Set in Malaysia, Indonesia and Australia, Snake is the first novel that Dewi Anggraeni has written about the Chinese descent communities in Southeast Asia. Their stories, woven into the tapestry of the mainstream Malay societies of Malaysia and Indonesia, have not only contributed to the respective society and national culture. They have also moulded the Southeast Asian overseas Chinese into a fascinating society in their own right. In common with Dewi's earlier novels, Snake presents us with an intangible, even mysterious, part of Southeast Asian life. While effective curses, and the power inanimate objects can have over people -- power for good or power for evil -- are generally considered in Australia to be fantasy, they are very much a part of life in Southeast Asia. In 'Snake', a brooch worn as a clasp for the traditional blouse, the kebaya, has power over its owner. Featuring Serena, a choreographer and lead dancer, this is the story of a family split by honour and pride, a family under the curse of a beautiful brooch. The brooch, named peniti ronce by its first owner, initially fascinates, and then destroys, its owner.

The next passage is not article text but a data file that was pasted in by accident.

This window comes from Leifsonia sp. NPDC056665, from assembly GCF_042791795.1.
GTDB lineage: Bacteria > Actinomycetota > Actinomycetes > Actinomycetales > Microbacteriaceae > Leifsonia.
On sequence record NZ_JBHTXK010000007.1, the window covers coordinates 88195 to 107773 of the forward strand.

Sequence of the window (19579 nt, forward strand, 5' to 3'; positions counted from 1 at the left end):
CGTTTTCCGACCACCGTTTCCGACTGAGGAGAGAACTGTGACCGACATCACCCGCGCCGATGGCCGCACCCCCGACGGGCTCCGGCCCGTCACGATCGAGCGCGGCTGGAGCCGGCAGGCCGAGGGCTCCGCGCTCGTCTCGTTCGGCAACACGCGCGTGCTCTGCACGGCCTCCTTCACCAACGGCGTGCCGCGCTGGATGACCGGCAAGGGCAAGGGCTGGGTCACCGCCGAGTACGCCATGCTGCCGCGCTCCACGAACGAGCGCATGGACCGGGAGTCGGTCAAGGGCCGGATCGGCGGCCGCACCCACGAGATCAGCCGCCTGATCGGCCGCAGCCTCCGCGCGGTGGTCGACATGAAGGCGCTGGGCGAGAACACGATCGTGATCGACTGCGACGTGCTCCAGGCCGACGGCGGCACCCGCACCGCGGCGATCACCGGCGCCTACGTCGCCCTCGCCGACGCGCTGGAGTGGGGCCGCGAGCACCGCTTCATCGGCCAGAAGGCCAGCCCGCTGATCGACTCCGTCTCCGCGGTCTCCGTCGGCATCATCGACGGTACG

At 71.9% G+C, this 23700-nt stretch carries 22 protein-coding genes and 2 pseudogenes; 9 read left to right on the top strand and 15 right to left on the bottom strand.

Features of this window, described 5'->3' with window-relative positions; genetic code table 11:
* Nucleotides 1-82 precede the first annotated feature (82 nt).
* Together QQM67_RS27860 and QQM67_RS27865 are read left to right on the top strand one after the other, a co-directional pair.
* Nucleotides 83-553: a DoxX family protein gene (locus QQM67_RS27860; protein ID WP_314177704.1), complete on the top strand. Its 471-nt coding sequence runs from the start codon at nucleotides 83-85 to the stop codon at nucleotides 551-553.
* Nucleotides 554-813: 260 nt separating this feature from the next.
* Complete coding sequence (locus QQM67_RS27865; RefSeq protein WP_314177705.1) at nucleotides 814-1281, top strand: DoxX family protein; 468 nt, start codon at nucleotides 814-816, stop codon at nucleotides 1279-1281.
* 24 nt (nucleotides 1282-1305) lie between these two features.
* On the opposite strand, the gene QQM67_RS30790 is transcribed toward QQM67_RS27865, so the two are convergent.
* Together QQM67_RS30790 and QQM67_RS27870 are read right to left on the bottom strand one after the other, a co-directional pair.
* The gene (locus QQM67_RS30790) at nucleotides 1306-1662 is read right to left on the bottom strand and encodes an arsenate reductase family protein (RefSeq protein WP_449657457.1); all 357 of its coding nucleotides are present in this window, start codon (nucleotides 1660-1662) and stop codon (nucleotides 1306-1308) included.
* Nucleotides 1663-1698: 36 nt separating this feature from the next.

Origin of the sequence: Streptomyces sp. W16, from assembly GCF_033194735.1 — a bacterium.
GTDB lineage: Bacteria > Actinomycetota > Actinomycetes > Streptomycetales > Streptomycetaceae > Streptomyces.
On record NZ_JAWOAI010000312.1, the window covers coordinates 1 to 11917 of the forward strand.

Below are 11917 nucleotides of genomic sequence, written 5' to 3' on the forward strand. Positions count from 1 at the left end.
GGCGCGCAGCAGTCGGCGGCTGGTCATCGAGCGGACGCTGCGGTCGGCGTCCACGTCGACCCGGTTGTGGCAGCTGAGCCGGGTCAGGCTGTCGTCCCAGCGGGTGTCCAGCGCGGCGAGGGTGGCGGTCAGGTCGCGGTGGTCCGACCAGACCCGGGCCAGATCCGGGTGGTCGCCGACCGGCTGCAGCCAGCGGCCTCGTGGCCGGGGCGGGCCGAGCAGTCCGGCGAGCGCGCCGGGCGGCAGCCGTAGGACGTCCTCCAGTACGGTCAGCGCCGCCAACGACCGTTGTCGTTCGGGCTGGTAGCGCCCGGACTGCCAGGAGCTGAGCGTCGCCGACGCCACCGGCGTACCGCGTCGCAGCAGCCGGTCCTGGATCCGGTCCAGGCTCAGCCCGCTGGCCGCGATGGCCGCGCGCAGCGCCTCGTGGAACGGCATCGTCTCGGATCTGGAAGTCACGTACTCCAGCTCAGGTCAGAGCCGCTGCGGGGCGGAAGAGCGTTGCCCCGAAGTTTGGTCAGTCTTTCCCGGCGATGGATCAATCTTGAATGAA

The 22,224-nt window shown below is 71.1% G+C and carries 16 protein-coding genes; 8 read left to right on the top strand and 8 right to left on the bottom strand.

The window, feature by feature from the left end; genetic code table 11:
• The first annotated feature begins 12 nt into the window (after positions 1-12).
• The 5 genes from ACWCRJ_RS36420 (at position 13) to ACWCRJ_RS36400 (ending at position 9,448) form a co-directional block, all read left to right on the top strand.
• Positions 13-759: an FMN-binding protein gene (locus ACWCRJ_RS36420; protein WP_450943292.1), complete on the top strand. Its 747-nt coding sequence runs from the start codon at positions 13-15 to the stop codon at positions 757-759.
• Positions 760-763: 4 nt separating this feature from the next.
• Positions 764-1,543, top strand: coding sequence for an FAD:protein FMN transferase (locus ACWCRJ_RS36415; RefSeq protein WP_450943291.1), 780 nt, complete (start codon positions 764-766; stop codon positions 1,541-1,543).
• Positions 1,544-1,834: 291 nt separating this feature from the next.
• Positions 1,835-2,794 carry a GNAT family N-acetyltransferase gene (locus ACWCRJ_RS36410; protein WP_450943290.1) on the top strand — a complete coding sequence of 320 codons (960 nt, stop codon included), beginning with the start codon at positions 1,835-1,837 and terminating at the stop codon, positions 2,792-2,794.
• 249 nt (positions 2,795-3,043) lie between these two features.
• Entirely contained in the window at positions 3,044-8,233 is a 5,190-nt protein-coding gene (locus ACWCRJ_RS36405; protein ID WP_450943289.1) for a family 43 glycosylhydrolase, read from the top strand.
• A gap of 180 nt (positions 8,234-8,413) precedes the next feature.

Dewi Anggraeni is a writer and journalist, well-known in Southeast Asia and in the academic world of Indonesia-studies. Dewi is the Australia correspondent for the weekly news magazine, Tempo, and a frequent contributor to the English-language Jakarta Post.